I Can Never Forget: Men of the One Hundredth - Four Hundred Forty-Second



I Can Never Forget: Men of the One Hundredth - Four Hundred Forty-SecondHere Are The Voices And Stunning Images Of Extraordinary Men, Japanese American Soldiers Of World War II Who Belonged To The Most Decorated Unit Of Their Size In US Army History The Th Infantry Battalion And Nd Regimental Combat Team Together, The Men Of The Th Nd Were An Unstoppable Force As They Blazed Through Europe With Their Go For Broke Spirit Feared By German Troops, Revered By Villagers, The Japanese Americans Were At Once Fierce Fighters, Gentle Liberators And Prisoners Of War In Ways Than One Now, Decades After The War, The Usually Reserved And Silent Warriors Recall Their Innermost Thoughts And Feelings About This Tumultuous Time In Their Lives We Hear From Men Who Volunteered From Hawaii Plantations And American Style Concentration Camps We Discover How The Men Rose Above The Binds Of War And Racism And Responded To Injustice With An Untarnished Record Of Valor In Startling Images Recalled By The Veterans Themselves, Here Is The Dramatic Rescue Of The Lost Battalion In France S Dark Vosges Mountains, Considered By The US Army To Be One Of The Ten Greatest Battles Of World War II Here Too Are Japanese Americans Who Became Part Of Another Kind Of Rescue As They Bore Witness To One Of The Most Disturbing Chapters In Human History Their Haunting Words Recall The Prisoners Of Dachau, One Of Germany S Most Notorious Death Camps And Here The Men Bring To Vivid Life Wartime Social Dynamics That Existed Between And Among Blacks, Whites, And Asians Theirs Are Warm Touching Stories Of Hope And Unwavering Courage In The Face Of Overwhelming Odds I Can Never Forget, They Say Their Voices Belong To A Generation That Has Something Personal To Say To Everyone

Hawaii resident Thelma Chang, an award winning writer, was honored by the Hawaii State Legislature in 1991 for her work in preserving the history of World War II s Nisei soldiers Her human interest, science, and travel stories have appeared in numerous publications, including Air Space Smithsonian.

➪ I Can Never Forget: Men of the One Hundredth - Four Hundred Forty-Second Read ➲ Author Thelma Chang – Heartforum.co.uk
  • Hardcover
  • 207 pages
  • I Can Never Forget: Men of the One Hundredth - Four Hundred Forty-Second
  • Thelma Chang
  • English
  • 06 October 2017
  • 0963022806

10 thoughts on “I Can Never Forget: Men of the One Hundredth - Four Hundred Forty-Second

  1. Sarah Crawford says:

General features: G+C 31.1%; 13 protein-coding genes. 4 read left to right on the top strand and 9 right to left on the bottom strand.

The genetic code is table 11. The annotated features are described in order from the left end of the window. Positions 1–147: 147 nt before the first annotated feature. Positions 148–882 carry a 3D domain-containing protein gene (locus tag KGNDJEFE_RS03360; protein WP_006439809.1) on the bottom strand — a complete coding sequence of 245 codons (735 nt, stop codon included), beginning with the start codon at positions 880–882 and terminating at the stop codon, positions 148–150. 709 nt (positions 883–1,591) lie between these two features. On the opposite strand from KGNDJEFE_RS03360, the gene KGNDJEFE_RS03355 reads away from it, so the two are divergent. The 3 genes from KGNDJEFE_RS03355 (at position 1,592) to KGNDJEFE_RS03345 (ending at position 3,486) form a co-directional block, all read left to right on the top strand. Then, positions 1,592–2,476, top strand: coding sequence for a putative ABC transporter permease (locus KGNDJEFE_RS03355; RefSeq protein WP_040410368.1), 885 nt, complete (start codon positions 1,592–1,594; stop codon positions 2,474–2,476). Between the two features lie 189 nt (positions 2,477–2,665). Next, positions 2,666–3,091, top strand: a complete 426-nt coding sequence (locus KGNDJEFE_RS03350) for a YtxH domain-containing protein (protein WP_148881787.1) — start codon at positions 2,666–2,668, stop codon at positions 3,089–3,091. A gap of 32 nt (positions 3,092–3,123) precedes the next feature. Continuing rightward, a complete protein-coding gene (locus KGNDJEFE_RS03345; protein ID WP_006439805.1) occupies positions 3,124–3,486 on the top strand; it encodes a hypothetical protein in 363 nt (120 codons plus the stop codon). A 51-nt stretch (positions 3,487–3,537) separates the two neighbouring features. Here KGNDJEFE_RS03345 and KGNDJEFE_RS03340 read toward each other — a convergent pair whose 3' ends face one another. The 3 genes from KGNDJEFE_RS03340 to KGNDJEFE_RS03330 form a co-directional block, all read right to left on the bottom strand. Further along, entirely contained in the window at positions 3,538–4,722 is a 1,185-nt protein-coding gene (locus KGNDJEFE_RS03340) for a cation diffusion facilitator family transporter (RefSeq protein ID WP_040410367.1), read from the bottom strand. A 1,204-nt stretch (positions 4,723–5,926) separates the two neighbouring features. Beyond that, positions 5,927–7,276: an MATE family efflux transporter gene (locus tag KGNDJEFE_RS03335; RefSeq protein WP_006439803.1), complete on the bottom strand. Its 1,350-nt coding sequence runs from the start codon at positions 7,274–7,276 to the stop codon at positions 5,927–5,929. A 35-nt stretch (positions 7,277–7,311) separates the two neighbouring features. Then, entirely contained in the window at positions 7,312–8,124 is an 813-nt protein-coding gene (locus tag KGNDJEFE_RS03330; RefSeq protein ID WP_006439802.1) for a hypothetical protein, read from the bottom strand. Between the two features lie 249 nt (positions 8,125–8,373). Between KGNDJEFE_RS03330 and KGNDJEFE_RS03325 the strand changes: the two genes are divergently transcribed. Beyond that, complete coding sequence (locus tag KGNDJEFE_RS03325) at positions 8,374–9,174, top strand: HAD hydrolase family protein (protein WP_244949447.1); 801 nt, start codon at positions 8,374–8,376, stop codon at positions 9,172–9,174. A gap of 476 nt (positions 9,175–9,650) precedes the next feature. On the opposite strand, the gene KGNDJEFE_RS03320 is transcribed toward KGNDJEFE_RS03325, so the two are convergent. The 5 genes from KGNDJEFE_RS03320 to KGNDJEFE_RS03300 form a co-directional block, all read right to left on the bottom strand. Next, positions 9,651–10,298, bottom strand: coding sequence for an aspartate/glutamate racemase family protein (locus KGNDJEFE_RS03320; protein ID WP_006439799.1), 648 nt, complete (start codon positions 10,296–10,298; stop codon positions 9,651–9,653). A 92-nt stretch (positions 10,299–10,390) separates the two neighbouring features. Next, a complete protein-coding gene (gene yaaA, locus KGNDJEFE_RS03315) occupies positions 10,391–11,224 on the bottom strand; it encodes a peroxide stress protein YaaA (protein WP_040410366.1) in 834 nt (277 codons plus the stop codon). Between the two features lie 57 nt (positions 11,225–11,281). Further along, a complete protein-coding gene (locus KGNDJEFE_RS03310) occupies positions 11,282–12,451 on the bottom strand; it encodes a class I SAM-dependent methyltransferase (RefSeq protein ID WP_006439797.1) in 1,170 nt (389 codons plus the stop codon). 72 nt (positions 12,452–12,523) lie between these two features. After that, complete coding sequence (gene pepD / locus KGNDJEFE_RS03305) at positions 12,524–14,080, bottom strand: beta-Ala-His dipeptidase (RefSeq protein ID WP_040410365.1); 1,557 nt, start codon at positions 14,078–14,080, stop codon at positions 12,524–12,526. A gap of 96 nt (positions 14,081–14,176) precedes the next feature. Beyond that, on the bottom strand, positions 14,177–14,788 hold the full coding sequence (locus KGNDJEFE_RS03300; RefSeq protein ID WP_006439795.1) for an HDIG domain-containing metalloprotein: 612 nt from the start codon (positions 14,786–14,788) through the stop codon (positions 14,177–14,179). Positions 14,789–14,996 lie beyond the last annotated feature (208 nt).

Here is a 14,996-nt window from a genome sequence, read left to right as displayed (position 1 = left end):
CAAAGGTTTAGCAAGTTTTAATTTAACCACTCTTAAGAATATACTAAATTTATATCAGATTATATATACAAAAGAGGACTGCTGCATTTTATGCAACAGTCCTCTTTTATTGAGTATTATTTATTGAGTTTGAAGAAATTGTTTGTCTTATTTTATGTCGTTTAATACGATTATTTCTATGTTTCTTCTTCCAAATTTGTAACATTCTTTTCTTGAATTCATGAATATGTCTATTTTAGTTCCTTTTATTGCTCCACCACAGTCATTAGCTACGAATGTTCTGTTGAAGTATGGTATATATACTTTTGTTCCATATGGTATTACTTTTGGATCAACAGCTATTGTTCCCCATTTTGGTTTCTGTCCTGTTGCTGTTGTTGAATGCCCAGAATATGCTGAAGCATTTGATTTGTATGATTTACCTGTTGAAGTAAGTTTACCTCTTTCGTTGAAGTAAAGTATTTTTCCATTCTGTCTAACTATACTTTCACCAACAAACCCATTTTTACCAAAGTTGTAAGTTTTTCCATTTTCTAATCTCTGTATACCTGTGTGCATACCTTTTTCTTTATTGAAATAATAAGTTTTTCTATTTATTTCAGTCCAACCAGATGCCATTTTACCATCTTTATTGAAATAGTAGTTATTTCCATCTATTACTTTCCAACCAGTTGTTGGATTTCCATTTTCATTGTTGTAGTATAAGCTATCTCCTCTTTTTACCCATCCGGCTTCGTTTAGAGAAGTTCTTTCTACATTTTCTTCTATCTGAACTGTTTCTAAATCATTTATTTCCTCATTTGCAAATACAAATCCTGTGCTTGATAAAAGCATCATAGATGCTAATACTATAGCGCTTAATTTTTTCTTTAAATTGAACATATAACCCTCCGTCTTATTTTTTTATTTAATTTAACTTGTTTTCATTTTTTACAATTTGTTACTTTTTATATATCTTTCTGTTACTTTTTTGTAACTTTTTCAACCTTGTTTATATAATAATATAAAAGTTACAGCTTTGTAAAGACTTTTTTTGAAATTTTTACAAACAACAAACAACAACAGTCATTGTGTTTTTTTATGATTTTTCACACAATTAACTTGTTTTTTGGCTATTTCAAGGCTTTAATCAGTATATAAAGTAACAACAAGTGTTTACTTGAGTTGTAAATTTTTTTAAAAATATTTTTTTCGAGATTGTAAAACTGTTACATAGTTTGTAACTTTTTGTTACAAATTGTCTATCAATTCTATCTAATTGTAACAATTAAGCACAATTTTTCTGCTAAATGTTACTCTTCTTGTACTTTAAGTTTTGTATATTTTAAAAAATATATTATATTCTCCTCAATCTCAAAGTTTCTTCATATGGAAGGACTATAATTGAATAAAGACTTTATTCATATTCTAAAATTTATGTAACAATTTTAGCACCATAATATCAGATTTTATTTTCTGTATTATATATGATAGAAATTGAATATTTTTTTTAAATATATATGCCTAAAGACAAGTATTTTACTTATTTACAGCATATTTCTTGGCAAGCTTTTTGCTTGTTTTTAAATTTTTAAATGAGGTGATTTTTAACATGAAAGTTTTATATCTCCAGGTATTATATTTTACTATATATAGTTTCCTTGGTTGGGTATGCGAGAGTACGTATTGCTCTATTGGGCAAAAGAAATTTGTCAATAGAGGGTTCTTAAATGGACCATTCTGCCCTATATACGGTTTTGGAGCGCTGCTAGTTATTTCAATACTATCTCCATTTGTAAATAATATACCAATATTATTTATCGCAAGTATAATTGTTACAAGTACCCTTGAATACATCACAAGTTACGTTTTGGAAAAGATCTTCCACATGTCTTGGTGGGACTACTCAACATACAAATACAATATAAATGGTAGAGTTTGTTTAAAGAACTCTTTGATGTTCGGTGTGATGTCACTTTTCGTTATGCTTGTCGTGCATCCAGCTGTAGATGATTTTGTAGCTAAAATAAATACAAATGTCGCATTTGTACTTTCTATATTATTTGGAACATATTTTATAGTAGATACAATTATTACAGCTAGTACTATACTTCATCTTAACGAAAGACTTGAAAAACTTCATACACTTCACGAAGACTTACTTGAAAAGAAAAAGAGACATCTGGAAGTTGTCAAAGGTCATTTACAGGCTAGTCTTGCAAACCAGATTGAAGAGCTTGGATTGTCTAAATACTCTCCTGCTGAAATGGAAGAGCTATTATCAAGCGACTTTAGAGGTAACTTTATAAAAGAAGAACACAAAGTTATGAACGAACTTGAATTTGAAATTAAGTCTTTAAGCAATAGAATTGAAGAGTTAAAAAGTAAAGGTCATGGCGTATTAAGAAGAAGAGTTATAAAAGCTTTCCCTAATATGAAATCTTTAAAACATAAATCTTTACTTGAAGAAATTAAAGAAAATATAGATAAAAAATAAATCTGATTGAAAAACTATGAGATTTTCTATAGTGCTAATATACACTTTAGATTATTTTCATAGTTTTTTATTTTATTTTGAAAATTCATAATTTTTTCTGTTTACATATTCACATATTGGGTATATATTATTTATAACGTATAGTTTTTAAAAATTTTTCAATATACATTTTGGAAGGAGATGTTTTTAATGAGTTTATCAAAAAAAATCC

Thelma Chang, 1991This is one of the books about the Japanese Americans who fought for the US in World War II, despite the fact that their parents and other loved ones were in internment camps in the US.Like the other books on the topic, this is a very good book, very interesting I will only point out some highlights from the book.The groups the men served in were the US Army s 100th Infantry Battalion, the 442nd Regimental Combat Team, the Military Intelligence Service, and the 1399th Enginee Thelma Chang, 1991This is one of the books about the Japanese Americans who fought for the US in World War II, despite the fact that their parents and other loved ones were in internment camps in the US.Like the other books on the topic, this is a very good book, very interesting I will only point out some highlights from the book.The groups the men served in were the US Army s 100th Infantry Battalion, the 442nd Regimental Combat Team, the Military Intelligence Service, and the 1399th Engineer Construction battalion the 370th Engineer Battalion formed the nucleus of this group.The first two groups ended up fighting in Europe, and were the most decorated units of their size in US Army history.The 1399th was in Hawaii, building roads, bridges, airfields, barracks, etc During the early part of the war, while the men worked, they were kept under armed guard In other words, soldiers in the US military were being guarded by soldiers in the US military How would it make you feel if you were trying to do something for your country, and you had to do it while you were being guarded by armed men, simply because your parents were Japanese The 100th and the 442nd became one unified group in June, 1944 The 100th became the first battalion of the 442nd, but they were still allowed to keep their own designation The groups served in Italy and France, and acquired over 18.000 individual decorations for bravery, a Congressional Medal of Honor, and 52 Distinguished Service Crosses.This was not done with their paying a very heavy price, however The 100th 442nd lost about two thirds of their men in the fighting In one review, the division commander wondered why there were so few men assembled, and he ws told that the men there were all that were left of the units.They were the objects of hatred and discrimination while in the US, training, though Some white businessmen wanted all the Japanese in Hawaii removed to the mainland internment camps, which was really something that was not feasible and would have dealt a major economic blow to Hawaii if it owouldh ave been done.The book talks about Hawaii just after the attack on Pearl Harbor On the 7th, the Governor of Hawaii placed the area under martial law Hawaii was a territory and not a state at the time He also suspended the right of habeas corpus, which was a person s right under the law to protection from illegal imprisonment Lieutenant General Walter Short proclaimed himself military governor at the same time He suppressed civil courts and put things under military rule, which mean that even misdemeanors would be tried in provost courts, presided over by Army officers, who decided punishment without reference to federal or local statues That lasted for three years.Japanese fishing fleets were impounded Hawaiians were urged to report any meetings of Japanese The persons of Japanese ancestry were prohibited from travel or changing residences They could not enter certain security areas, and all this even included Japanese Americans working for the Military Intelligence Service.How about the fear of persons of Japanese ancestry spying for Japan From 1942 through 1944, 18 were charged with spying for Japan All 18 were white.In early 1942, the War Department pushed for the removal of all soldiers of Japanese ancestry from active service By spring of 1942, a General Emmons wanted all Japanese American officers and men in the 298th and 299th Regiments put into a Hawaiian Provisional battalion and then sent to the mainland.No Japanese American officer was allowed to head a rifle company.When the nisei were moved to the mainland, there were problems with nisei that were from the mainland Those from Hawaii and those from the mainland didn t get along at first, the Hawaiians being sort of a rowdy, but close knit group, the mainlanders beingreserved andindividualistic If someone needed some money for something, he would just ask and someone else would give him the money, but mainlanders didn t do that type of thing There were even fights between the two groups from time to time.The nisei soldiers also had some difficulty when they were sent to the South for training, as they were not ready for the intense black white segregation of the south At first, they didn t even know what water fountains to drink from those marked White, or those marked Colored although they were later told to use the White fountains It is interesting that the book uses the term concentration camp for the internment camp at Jerome, Arkansas